It’s the last day of 2009, so it’s required that every blogger reference New Years‘ Resolutions, right?
Let’s Look Back
Before we begin looking forward, let’s take a look at last year. In fact, it might be good to take a minute to write down the answers to these questions?
Do you remember your resolutions from last year?
If so, what were your resolutions?
Did you accomplish all of your goals?
Most of them?
Any of them?
Any accomplishments you are particularly proud of? – Why not share those in the comments section?
Let’s Look Forward
Now that we’ve looked at our goals from last year, I’d like to start looking forward. How do you envision your year? What would you like to change? What would you like to do better? What would you like to know better?
So often we think in terms of “accomplishments” and “goals.” Maybe this year it would be better to think of what kind of person we would like to be or what kind of life we would like to live rather than what thing we would like to accomplish.
Spend a minute (or maybe several hours) with God in the Bible and in prayer asking him to help you see how he would like you to answer the questions below:
What should be your priorities this year? (family, job, church, etc.)
What things would he like to see change in your life?
Do you see any needs that God would have you meet?
What kind of person would God like you to be?
If you’re not coming up with anything, I can recommend the following to get you started:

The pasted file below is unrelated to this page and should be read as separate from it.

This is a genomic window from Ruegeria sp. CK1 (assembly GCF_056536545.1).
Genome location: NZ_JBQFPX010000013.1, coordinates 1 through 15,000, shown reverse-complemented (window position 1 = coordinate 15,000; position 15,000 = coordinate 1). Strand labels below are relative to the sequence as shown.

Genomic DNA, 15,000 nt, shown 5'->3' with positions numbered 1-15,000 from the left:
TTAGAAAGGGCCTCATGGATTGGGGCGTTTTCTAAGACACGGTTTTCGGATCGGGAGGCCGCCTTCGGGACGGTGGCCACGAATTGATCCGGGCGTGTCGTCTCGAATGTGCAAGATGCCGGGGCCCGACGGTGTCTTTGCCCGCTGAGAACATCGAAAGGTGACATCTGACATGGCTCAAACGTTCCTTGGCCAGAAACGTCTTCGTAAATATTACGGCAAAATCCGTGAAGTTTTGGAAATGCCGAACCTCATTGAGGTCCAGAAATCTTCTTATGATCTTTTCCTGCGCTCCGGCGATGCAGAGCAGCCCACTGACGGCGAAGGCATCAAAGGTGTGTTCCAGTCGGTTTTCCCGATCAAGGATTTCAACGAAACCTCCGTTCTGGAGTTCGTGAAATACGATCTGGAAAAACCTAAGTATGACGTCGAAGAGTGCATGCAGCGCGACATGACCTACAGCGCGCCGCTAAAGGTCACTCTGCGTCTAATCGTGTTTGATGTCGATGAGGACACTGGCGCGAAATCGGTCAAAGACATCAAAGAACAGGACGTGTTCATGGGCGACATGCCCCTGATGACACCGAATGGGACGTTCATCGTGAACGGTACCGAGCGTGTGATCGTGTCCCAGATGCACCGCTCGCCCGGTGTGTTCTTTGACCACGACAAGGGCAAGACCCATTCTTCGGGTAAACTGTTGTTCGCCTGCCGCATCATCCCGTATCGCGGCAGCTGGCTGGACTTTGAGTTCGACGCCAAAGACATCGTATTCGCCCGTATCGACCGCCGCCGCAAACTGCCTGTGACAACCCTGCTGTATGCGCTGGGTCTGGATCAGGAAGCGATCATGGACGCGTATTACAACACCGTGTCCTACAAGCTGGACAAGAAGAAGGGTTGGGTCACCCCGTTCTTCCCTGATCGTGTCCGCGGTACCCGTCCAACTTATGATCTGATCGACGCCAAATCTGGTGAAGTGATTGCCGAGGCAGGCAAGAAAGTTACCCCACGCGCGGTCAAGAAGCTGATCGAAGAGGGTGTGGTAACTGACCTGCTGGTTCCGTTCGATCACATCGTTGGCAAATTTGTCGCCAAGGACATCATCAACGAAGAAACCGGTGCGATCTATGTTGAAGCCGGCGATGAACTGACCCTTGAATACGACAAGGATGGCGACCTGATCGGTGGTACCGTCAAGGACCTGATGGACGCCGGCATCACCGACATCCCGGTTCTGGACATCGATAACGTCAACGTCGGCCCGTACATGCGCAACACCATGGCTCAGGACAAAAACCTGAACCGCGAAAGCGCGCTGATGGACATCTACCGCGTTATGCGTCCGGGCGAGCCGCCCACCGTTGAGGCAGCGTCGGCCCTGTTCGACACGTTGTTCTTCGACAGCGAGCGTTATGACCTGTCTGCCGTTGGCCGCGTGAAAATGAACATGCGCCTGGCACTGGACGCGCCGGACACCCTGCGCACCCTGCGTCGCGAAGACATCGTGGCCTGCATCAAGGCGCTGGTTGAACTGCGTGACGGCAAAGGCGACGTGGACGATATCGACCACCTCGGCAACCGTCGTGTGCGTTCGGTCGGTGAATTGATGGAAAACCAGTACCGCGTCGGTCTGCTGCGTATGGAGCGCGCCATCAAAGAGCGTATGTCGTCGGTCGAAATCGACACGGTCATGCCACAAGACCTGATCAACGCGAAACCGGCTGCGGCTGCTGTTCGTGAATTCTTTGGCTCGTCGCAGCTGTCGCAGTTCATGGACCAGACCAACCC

Ask somebody who has walked with God longer for suggestions.
Consider spending more time reading the Bible and in prayer.
Look around you for needs and ask God if he would like you to serve in those areas.
Now that we have a general understanding of the changes and priorities for the year to come, we can get started making goals. But I think we should make our goals differently than many of us have in the past.
It’s common to see people say things like “My resolution is to lose 250 lbs this year (I know the amount is bordering ludicrous but the principle applies)” or “I resolve to never lose my temper again.” These are good goals but I think there is a better approach.
As you look over your changes and priorities – your vision for the future, ask yourself the following two questions:
- What one action will most help me meet my vision?
- What am I willing to commit to meeting my vision?
Seriously, ask yourself those questions. Let’s look at an example:
Let’s say that my goal for 2010 is to read through the Bible. It’s easy to say “I resolve to read through the Bible in 2010.” But I believe it is better to say to myself – “If I read five chapters a day, six days a week, I will finish the whole Bible in less than a year,” which makes it much easier to actually read through the Bible. (Of course, there are other Bible reading plans out there – using one of them is good too.
Here’s another way to look at it that has nothing to do with New Years’ Resolutions: If my ultimate goal is to drive from Nashville, TN to Birmingham, AL in 3 hours, I know that I must do three things (big picture).
- Travel on I-65 South (get on it and stay on it)
- Travel at least 55 miles per hour on average
- Stay within the speed limit so that I don’t get a ticket
Set your goals to be the consistent implementation of actions designed to achieve our long term priorities. This makes it easier to understand, implement, and track the things that will ultimately lead to our goals.
Do you have any priorities or goals you’d like to share?
What actions can you consistently take to ensure you meet your long term goals?
What do you think of making those actions your goals for this year?
Have you considered making somebody else a part of your planning process?